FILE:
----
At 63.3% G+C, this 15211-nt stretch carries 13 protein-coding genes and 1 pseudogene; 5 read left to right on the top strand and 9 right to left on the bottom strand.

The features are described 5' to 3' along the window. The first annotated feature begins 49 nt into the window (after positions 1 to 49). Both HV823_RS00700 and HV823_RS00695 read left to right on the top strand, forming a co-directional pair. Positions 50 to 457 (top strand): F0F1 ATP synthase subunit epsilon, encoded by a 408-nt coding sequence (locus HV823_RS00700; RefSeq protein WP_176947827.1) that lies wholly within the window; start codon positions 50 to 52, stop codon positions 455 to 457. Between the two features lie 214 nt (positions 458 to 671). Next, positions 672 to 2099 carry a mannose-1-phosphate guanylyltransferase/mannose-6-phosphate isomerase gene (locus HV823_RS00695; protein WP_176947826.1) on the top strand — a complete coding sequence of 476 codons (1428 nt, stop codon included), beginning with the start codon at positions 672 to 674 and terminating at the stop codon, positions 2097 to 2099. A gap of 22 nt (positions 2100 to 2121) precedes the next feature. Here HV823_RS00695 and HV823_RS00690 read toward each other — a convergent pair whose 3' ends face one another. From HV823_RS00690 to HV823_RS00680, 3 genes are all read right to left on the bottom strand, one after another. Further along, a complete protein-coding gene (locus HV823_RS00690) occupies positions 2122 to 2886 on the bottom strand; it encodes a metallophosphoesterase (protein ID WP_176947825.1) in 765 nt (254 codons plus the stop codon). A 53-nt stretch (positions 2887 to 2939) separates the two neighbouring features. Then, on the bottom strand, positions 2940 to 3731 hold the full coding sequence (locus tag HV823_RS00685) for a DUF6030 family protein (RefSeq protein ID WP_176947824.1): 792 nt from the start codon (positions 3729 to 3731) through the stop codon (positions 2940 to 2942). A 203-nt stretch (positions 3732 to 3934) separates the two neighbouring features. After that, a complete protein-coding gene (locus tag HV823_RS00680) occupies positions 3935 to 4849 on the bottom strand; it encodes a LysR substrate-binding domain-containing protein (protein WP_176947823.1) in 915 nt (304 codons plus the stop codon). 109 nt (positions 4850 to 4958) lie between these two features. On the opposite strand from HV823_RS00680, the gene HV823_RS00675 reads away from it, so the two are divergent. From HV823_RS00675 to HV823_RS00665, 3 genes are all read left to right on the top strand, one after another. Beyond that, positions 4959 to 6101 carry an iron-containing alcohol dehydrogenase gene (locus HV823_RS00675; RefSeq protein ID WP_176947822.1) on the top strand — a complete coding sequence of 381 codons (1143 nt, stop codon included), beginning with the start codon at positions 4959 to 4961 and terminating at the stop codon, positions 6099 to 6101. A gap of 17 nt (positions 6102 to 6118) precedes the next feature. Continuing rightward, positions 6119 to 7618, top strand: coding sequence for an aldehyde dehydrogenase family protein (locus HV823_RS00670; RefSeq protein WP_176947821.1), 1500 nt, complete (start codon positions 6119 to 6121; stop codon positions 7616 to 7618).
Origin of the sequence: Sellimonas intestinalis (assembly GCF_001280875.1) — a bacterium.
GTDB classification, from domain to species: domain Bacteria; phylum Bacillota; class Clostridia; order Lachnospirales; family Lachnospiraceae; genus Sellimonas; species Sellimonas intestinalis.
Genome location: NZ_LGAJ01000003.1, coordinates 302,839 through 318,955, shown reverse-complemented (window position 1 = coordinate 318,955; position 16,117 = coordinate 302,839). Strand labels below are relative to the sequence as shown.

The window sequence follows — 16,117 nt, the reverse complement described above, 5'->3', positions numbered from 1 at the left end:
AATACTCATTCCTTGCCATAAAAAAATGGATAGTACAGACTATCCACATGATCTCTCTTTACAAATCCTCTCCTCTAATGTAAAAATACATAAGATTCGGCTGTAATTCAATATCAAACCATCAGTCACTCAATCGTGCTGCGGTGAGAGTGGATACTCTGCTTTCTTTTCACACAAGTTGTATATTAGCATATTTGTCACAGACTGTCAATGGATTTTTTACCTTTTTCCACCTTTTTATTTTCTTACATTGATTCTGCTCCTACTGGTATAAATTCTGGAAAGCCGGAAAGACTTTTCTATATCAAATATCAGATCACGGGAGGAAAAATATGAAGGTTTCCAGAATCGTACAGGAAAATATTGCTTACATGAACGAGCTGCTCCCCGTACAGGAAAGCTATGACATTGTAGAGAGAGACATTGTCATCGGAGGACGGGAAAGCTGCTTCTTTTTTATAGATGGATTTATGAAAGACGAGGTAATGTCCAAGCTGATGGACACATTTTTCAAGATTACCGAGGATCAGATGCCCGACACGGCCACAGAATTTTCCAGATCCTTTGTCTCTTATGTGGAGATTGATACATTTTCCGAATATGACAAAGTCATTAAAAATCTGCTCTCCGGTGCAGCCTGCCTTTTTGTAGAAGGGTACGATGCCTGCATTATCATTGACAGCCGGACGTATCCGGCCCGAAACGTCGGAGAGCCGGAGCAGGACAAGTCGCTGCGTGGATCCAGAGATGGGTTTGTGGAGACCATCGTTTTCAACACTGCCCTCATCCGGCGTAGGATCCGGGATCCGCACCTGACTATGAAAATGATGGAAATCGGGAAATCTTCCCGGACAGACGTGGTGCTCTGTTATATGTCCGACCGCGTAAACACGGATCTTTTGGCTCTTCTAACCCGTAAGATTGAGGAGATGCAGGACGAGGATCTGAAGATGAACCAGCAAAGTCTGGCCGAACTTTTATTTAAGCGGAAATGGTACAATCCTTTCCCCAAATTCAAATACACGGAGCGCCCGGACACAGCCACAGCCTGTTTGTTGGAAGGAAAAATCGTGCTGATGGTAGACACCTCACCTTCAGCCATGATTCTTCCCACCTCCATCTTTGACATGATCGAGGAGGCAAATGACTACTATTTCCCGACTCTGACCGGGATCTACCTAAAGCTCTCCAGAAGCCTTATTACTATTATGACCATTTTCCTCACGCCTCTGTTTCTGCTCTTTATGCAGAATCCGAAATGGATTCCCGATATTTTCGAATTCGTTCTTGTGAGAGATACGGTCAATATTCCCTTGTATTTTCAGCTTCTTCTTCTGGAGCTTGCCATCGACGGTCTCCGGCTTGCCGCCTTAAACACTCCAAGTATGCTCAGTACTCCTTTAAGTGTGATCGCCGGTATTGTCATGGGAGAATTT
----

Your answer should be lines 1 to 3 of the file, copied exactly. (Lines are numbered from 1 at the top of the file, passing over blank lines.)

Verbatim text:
At 63.3% G+C, this 15211-nt stretch carries 13 protein-coding genes and 1 pseudogene; 5 read left to right on the top strand and 9 right to left on the bottom strand.

The features are described 5' to 3' along the window. The first annotated feature begins 49 nt into the window (after positions 1 to 49). Both HV823_RS00700 and HV823_RS00695 read left to right on the top strand, forming a co-directional pair. Positions 50 to 457 (top strand): F0F1 ATP synthase subunit epsilon, encoded by a 408-nt coding sequence (locus HV823_RS00700; RefSeq protein WP_176947827.1) that lies wholly within the window; start codon positions 50 to 52, stop codon positions 455 to 457. Between the two features lie 214 nt (positions 458 to 671). Next, positions 672 to 2099 carry a mannose-1-phosphate guanylyltransferase/mannose-6-phosphate isomerase gene (locus HV823_RS00695; protein WP_176947826.1) on the top strand — a complete coding sequence of 476 codons (1428 nt, stop codon included), beginning with the start codon at positions 672 to 674 and terminating at the stop codon, positions 2097 to 2099. A gap of 22 nt (positions 2100 to 2121) precedes the next feature. Here HV823_RS00695 and HV823_RS00690 read toward each other — a convergent pair whose 3' ends face one another. From HV823_RS00690 to HV823_RS00680, 3 genes are all read right to left on the bottom strand, one after another. Further along, a complete protein-coding gene (locus HV823_RS00690) occupies positions 2122 to 2886 on the bottom strand; it encodes a metallophosphoesterase (protein ID WP_176947825.1) in 765 nt (254 codons plus the stop codon). A 53-nt stretch (positions 2887 to 2939) separates the two neighbouring features. Then, on the bottom strand, positions 2940 to 3731 hold the full coding sequence (locus tag HV823_RS00685) for a DUF6030 family protein (RefSeq protein ID WP_176947824.1): 792 nt from the start codon (positions 3729 to 3731) through the stop codon (positions 2940 to 2942). A 203-nt stretch (positions 3732 to 3934) separates the two neighbouring features. After that, a complete protein-coding gene (locus tag HV823_RS00680) occupies positions 3935 to 4849 on the bottom strand; it encodes a LysR substrate-binding domain-containing protein (protein WP_176947823.1) in 915 nt (304 codons plus the stop codon). 109 nt (positions 4850 to 4958) lie between these two features. On the opposite strand from HV823_RS00680, the gene HV823_RS00675 reads away from it, so the two are divergent. From HV823_RS00675 to HV823_RS00665, 3 genes are all read left to right on the top strand, one after another. Beyond that, positions 4959 to 6101 carry an iron-containing alcohol dehydrogenase gene (locus HV823_RS00675; RefSeq protein ID WP_176947822.1) on the top strand — a complete coding sequence of 381 codons (1143 nt, stop codon included), beginning with the start codon at positions 4959 to 4961 and terminating at the stop codon, positions 6099 to 6101. A gap of 17 nt (positions 6102 to 6118) precedes the next feature. Continuing rightward, positions 6119 to 7618, top strand: coding sequence for an aldehyde dehydrogenase family protein (locus HV823_RS00670; RefSeq protein WP_176947821.1), 1500 nt, complete (start codon positions 6119 to 6121; stop codon positions 7616 to 7618).
Origin of the sequence: Sellimonas intestinalis (assembly GCF_001280875.1) — a bacterium.